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9/10/11 – Standing Up (and bowing… and genuflecting) for What You Believe In

Recently we have been looking at the postures and gestures that we engage in during Mass.  Each is intended to help us direct our minds and hearts more intently towards what we are celebrating.

Last week, we looked at some of the gestures and postures that are used during the first part of the Liturgy of the Word, primarily the scripture readings.

After the homily, we stand for the Profession of Faith and the Prayer of the Faithful.  This is another time during the Mass where we stand as an assembly because we are actively engaged in the role of praying.

Given that we are often told to “stand up for what we believe in”, it seems to make sense that we stand when we profess our faith.  Outside of the Church, standing is a posture used for important occasions related to our beliefs and values, such as the national anthem or a minute’s silence on Anzac Day.  To sit for such things (unless we are unable to stand, of course) is considered inappropriate and disrespectful.  Standing can be interpreted as a sign of commitment, resolve and pride – all feelings that should exist within us when we profess our faith through the creed.

The creed has within it another gesture to acknowledge an important element of our faith.  Again, this is a gesture that has always been included in the missal, but has fallen into disuse.  During the Profession of Faith, when we recall the incarnation and Jesus becoming man, we bow.  Like other times when we bow, this is a sign of reverence, and is included in the rubrics of the missal for both the Niceno-Constantinopolitan and Apostle’s Creeds.  Furthermore, when we celebrate this aspect of our faith at Christmas time, the missal asks us to genuflect instead; thus requiring of us an even more profound sign of reverence on such an important occasion.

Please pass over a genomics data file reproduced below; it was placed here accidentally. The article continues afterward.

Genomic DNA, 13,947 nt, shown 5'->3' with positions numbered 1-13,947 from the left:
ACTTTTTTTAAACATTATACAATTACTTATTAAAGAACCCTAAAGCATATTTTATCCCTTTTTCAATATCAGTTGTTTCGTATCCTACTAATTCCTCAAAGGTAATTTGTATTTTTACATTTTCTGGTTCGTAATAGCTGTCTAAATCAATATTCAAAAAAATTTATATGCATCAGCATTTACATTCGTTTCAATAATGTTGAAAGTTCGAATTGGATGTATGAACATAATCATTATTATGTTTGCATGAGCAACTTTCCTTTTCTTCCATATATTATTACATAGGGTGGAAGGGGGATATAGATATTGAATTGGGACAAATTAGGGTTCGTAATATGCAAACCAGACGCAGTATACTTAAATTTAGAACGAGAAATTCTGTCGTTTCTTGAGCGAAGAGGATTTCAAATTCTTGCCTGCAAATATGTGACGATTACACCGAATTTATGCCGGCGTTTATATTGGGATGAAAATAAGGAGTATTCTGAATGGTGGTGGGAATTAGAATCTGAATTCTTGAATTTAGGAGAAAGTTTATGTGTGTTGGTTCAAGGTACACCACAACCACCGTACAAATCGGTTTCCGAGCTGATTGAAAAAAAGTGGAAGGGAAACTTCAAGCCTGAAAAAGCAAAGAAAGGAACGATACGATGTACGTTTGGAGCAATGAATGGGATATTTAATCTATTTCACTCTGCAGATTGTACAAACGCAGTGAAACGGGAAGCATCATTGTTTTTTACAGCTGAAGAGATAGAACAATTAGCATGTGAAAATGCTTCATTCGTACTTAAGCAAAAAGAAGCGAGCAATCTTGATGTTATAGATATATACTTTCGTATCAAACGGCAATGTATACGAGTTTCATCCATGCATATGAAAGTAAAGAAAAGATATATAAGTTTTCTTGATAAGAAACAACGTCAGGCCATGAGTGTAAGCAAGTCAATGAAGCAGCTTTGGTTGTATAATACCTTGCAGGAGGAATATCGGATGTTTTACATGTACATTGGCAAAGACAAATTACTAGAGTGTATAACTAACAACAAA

Finally, much of what I’ve written in Liturgy Links this year has been related to the introduction of the new English translation of the Roman Missal, which has gradually taken place since January.  This week, our parish finally received its copy of the new edition of the Missal, meaning we can now celebrate the Mass in its entirety according to the new translation.  You will notice differences to the Collect (Opening Prayer), Prayer over the Offerings and Prayer After Communion from now on.  Use of the new translation is mandatory in Australia from All Saints Day.


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2/10/11 – Postures, Gestures and the Gospel Proclamation

Recently we have been looking at the postures and gestures that we engage in duringMass.  Each is intended to help us direct our minds and hearts more intently towards what we are celebrating.

While some of the gestures of Mass have fallen into disuse, one that has not been lost is the gesture prior to the proclamation of the gospel.

Once the priest announces the gospel reading, each of us signs ourselves with the cross three times; once each on the forehead, lips and chest as we say (or sing) the response, “Glory to you, O Lord.”  Signing ourselves with the cross these three times serves as a prayer or petition in itself.  Through signing ourselves with the cross we ask that the word of Christ be always in our minds, on our lips, and in our hearts.  In other words, we pray that all that we say and do in our lives may make the gospel of Jesus something very real for us today.